By Christopher Brown
Storm clouds gather over Europe. In the docks of Barcelona sat a ship filled with over 7,000 federal police personnel. In the streets manifested independence-seekers of all ages, carrying with them symbols of their regional and linguistic pride. In regards to the referendum that took place in Catalonia on the October first, two realities are clear: it was ripe with imagery, and it now plays a vital role in international political discourse. Important figures of the international scene, including independence leaders of other European countries, have drawn upon the images of police brutality during Rajoy’s crackdown on the polling sites for the referendum. This has resounding consequences throughout Europe and the world.
Images don’t always tell the full story. Although their trend in social media may have come suddenly, the police presence in Catalonia was far from unanticipated on the day of the referendum. Rather, it was made clear by Mariano Rajoy that the referendum was illegal according to the Spanish constitution, a decision made by the Spanish constitutional court. Participation in the referendum was influenced by the fear of such police actions, in a way which delegitimized the vote’s result. The Spanish unionists, outnumbering their Catalan-nationalist counterparts in both parliament and polling before the referendum, did not show up to the polls on voting day. As such, the result of the referendum, a lofty 90 percent in favor of independence from Spain, (with an abysmal 42 percent participation rate), lacks concrete political relevance. The silent majority, however, only presented itself publicly post-referendum, after the mania of political clashes between the Rajoy government and the regional government led by Carles Puigdemont. It wasn’t until after Puigdemont prepared a press release for October 10th, mentioning the possibility of a declaration of independence, that the unionists felt the need to mobilize. These protests, however, have attracted much less media attention abroad than those of the Catalan nationalists before and during the referendum.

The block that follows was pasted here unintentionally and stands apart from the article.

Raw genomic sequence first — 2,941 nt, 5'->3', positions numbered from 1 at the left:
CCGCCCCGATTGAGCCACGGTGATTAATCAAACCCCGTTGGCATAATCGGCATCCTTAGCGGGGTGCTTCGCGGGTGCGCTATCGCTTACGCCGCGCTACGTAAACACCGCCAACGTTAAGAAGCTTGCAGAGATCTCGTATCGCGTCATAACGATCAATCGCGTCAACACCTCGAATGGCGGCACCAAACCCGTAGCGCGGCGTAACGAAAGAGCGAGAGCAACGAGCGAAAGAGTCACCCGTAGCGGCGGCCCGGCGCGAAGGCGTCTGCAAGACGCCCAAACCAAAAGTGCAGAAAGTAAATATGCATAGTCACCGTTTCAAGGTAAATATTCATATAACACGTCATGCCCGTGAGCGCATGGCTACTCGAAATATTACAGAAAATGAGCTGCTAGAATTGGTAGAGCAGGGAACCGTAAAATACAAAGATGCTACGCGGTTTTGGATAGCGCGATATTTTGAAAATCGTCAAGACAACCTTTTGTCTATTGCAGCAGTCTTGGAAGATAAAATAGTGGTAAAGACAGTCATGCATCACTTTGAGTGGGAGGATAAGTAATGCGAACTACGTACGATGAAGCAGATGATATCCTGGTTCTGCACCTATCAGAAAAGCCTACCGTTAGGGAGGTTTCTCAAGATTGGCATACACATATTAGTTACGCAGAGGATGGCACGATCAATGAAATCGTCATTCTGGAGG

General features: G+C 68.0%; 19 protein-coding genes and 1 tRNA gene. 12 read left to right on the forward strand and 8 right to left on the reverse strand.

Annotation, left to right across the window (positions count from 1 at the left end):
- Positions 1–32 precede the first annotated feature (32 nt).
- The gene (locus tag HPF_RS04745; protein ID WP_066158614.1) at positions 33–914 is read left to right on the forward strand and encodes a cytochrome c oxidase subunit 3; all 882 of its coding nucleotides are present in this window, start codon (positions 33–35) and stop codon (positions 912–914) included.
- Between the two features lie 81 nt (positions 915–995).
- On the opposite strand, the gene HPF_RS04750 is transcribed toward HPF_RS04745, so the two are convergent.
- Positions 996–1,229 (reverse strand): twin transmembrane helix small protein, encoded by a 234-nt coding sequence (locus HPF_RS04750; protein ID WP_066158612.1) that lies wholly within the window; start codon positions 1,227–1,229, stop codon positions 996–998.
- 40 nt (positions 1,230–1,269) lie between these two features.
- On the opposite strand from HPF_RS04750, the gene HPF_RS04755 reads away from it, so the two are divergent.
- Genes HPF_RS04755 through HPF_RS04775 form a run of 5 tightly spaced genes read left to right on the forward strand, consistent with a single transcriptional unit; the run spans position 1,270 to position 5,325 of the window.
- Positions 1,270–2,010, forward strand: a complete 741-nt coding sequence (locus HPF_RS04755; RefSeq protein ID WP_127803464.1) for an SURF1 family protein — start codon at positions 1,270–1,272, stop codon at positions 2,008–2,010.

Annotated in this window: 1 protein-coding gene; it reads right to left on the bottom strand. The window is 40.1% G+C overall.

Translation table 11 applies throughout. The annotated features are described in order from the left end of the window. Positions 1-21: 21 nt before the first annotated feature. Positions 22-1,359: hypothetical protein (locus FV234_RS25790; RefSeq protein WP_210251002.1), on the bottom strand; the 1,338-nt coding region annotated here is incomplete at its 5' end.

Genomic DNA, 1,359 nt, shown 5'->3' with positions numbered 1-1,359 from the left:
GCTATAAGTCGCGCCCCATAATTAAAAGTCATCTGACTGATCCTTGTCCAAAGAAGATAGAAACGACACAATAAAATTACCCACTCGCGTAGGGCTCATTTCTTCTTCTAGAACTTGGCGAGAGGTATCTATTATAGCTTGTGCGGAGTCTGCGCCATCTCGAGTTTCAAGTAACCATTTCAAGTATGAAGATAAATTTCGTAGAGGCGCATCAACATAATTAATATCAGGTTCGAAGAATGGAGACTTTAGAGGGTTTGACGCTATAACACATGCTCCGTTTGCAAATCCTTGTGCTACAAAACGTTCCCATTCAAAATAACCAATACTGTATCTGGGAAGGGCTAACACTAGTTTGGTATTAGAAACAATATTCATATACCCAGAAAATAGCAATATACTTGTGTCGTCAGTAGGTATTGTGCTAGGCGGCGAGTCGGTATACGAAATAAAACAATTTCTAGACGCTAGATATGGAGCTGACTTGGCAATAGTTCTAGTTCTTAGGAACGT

In general, the story of Catalonia is not aptly portrayed by the images presented in the days after the referendum. Police brutality often evokes imagery of an elite barreling down upon minorities and isolated classes to keep them in line. Catalonia, however, could hardly be depicted as an economically struggling region in the context of Spain overall. To the contrary, Catalonia, though still affected by the great recession of the euro, has come out of the crisis soaring, with a GDP rapidly regaining ground. Meanwhile, recovery in the rest of Spain has been much slower, with some regions only at half of Catalonia’s wealth level. Thus, the Catalan people are predominantly a group searching for fiscal liberty, and not equality or protections from economic oppression.
It is imagery, however, which speaks best to a global audience. The repercussions of the referendum are measured in the international community by their presence throughout the media, notably in places whose political climates see the referendum as an opportunity to gain political capital. Russian state media, for example, pounced on the police brutality of October first with multiple outlets comparing the referendum to the one held in Crimea in 2014, which is also widely regarded by the west as illegitimate. This sort of commentary is mostly aimed at Europe as a whole, and reflects discontent with the violence taking place in European discourse. Coming from Russia, this sort of reaction is taken by Brussels as a low blow to the status of their European project.
At the time of the referendum, there was fear that regionalist movements such as the movement for Scottish independence would flair up yet again. The reaction of First Minister of Scotland, Nicola Sturgeon, though clear, was not necessarily resounding. On twitter, she wrote, “Increasingly concerned by images from #Catalonia. Regardless of views on independence, we should all condemn the scenes being witnessed”. Her tweet makes it clear that some leaders are still biding their time with their treatment of the referendum’s result. Such discourse also hurts the image of the European Union, which would need to individually consider regions declaring independence as countries for years, and potentially decades before welcoming them into the EU.